9 minute read 11 Nov 2022
Reframe your future bridge with blue digital center section

How can corporate reporting bridge the ESG trust gap?

Authors
Tim Gordon

EY Global Financial Accounting Advisory Services Leader; Global Assurance D&I leader

Senior Assurance leader. Trusted multinational advisor. Advocate of digital disruption in the finance function. Mentor to the next generation of entrepreneurs. Husband and father of two sons.

Matthew Bell

EY Global Climate Change and Sustainability Services Leader

Climate change and sustainability leader. Engaging in purposeful change and creating long-term value for global organizations. Savvy in science and technology.

9 minute read 11 Nov 2022

The EY Global Corporate Reporting and Institutional Investor Survey finds a significant reporting disconnect with investors on ESG disclosures.

In brief
  • Companies and investors are not aligned on their perspectives on the best ways and means to weave sustainability into corporate reporting.
  • Investor-grade ESG disclosures can be key to building mutual understanding, but stakeholders’ transparency expectations are not being met.
  • Companies should clarify the expectations of long-term investors as it relates to sustainability.

Companies continue to invest more time, resources and leadership effort into sustainability. However, there is still a significant disconnect between the expectations and goals of companies and their investors when it comes to corporate and sustainability reporting — in particular, the ESG disclosures that (along with existing financial statements) can help companies and their stakeholders to communicate and assess performance against strategic risks and opportunities in multiple dimensions.

This disconnect could potentially undermine the smooth running of capital markets, the collective battle against threats such as climate change, and the trust that is necessary between a company and its stakeholders, including customers, employees and communities. The EY Global Corporate Reporting and Institutional Investor Survey explores these issues, drawing on a methodology that canvassed 1,040 senior finance leaders at the companies issuing reporting and 320 institutional investors as users of those disclosures. Three important themes emerge for the future of corporate reporting:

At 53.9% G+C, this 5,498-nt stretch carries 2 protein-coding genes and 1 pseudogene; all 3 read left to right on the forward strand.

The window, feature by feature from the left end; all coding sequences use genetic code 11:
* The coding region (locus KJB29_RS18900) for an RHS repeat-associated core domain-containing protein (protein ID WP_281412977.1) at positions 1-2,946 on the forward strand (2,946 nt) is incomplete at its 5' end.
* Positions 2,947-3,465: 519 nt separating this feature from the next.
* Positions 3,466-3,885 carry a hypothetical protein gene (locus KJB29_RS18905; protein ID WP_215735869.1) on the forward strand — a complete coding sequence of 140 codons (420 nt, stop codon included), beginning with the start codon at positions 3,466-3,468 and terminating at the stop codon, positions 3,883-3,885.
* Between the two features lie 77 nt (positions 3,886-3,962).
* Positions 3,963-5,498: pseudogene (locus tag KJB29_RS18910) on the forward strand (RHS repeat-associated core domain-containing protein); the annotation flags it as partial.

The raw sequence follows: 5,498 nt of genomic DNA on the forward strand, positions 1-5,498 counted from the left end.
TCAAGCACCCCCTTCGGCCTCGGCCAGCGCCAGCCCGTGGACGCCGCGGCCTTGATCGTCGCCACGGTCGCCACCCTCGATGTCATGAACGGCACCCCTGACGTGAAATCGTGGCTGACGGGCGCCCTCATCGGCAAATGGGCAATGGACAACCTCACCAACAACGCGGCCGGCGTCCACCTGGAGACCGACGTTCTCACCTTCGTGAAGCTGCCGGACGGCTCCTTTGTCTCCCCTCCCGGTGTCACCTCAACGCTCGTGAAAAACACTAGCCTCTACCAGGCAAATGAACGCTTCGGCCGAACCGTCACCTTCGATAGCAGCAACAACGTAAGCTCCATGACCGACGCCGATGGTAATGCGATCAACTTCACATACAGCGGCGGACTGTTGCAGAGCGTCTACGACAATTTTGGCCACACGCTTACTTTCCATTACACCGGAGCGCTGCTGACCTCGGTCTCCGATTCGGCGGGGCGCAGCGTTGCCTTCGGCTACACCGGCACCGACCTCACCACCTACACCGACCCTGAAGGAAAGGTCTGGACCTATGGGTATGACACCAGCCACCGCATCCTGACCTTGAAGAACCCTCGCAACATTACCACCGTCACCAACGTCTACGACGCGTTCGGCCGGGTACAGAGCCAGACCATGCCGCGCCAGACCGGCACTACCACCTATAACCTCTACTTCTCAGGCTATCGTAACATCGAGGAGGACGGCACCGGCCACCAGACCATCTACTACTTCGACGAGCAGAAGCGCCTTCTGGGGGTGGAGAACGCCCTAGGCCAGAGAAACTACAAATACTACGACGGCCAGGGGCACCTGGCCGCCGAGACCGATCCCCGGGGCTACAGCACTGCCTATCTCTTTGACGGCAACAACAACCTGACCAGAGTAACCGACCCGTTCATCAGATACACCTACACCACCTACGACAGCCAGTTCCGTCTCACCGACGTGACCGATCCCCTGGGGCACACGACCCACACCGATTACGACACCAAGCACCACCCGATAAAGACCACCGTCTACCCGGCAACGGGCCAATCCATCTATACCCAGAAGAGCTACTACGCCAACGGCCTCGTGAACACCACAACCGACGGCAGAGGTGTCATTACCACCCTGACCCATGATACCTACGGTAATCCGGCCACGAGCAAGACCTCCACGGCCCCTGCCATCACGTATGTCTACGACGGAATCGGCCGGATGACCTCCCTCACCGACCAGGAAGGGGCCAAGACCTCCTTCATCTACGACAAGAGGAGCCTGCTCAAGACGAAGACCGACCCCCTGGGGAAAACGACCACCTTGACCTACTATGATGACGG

1. The disconnect between companies and investors: There is a significant disconnect between companies and investors when it comes to maintaining a focus on long-term value creation and sustainable growth, and avoiding short-term thinking.
  2. The importance of effective corporate reporting: Effective corporate reporting could be key to building alignment and understanding, but investors say that current ESG disclosures do not meet their requirements and expectations.
  3. Understanding expectations: To close this gap, the research suggest companies should build a better understanding of the sustainability expectations of long-term investors and earn their trust by defining the involvement of the finance function in ESG disclosures.
Rebuilt 35w bridge in Minneapolis Minnesota
(Chapter breaker)
1

Chapter 1

The sustainability and long-term value disconnect

Investors and corporates don’t see eye to eye on ESG reporting.